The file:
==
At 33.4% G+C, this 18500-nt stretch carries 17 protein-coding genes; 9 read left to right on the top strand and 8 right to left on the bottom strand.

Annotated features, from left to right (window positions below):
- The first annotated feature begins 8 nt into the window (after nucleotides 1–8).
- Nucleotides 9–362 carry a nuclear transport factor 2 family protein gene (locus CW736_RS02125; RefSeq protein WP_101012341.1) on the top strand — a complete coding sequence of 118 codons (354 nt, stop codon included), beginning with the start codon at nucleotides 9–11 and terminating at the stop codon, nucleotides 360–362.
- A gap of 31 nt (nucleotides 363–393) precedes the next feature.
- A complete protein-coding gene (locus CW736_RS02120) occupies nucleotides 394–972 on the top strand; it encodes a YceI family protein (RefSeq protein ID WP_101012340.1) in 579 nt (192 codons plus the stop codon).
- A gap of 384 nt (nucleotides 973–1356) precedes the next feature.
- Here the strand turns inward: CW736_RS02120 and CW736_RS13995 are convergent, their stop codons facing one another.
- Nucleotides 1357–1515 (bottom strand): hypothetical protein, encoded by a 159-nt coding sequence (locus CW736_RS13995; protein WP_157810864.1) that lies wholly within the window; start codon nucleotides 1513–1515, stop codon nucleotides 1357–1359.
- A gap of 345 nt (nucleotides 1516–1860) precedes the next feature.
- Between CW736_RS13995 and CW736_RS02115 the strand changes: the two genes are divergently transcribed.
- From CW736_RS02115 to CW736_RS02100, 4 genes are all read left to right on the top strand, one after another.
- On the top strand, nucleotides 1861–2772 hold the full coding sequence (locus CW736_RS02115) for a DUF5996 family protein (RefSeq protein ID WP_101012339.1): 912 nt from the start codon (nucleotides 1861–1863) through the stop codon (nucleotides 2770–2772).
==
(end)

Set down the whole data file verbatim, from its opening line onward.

At 33.4% G+C, this 18500-nt stretch carries 17 protein-coding genes; 9 read left to right on the top strand and 8 right to left on the bottom strand.

Annotated features, from left to right (window positions below):
- The first annotated feature begins 8 nt into the window (after nucleotides 1–8).
- Nucleotides 9–362 carry a nuclear transport factor 2 family protein gene (locus CW736_RS02125; RefSeq protein WP_101012341.1) on the top strand — a complete coding sequence of 118 codons (354 nt, stop codon included), beginning with the start codon at nucleotides 9–11 and terminating at the stop codon, nucleotides 360–362.
- A gap of 31 nt (nucleotides 363–393) precedes the next feature.
- A complete protein-coding gene (locus CW736_RS02120) occupies nucleotides 394–972 on the top strand; it encodes a YceI family protein (RefSeq protein ID WP_101012340.1) in 579 nt (192 codons plus the stop codon).
- A gap of 384 nt (nucleotides 973–1356) precedes the next feature.
- Here the strand turns inward: CW736_RS02120 and CW736_RS13995 are convergent, their stop codons facing one another.
- Nucleotides 1357–1515 (bottom strand): hypothetical protein, encoded by a 159-nt coding sequence (locus CW736_RS13995; protein WP_157810864.1) that lies wholly within the window; start codon nucleotides 1513–1515, stop codon nucleotides 1357–1359.
- A gap of 345 nt (nucleotides 1516–1860) precedes the next feature.
- Between CW736_RS13995 and CW736_RS02115 the strand changes: the two genes are divergently transcribed.
- From CW736_RS02115 to CW736_RS02100, 4 genes are all read left to right on the top strand, one after another.
- On the top strand, nucleotides 1861–2772 hold the full coding sequence (locus CW736_RS02115) for a DUF5996 family protein (RefSeq protein ID WP_101012339.1): 912 nt from the start codon (nucleotides 1861–1863) through the stop codon (nucleotides 2770–2772).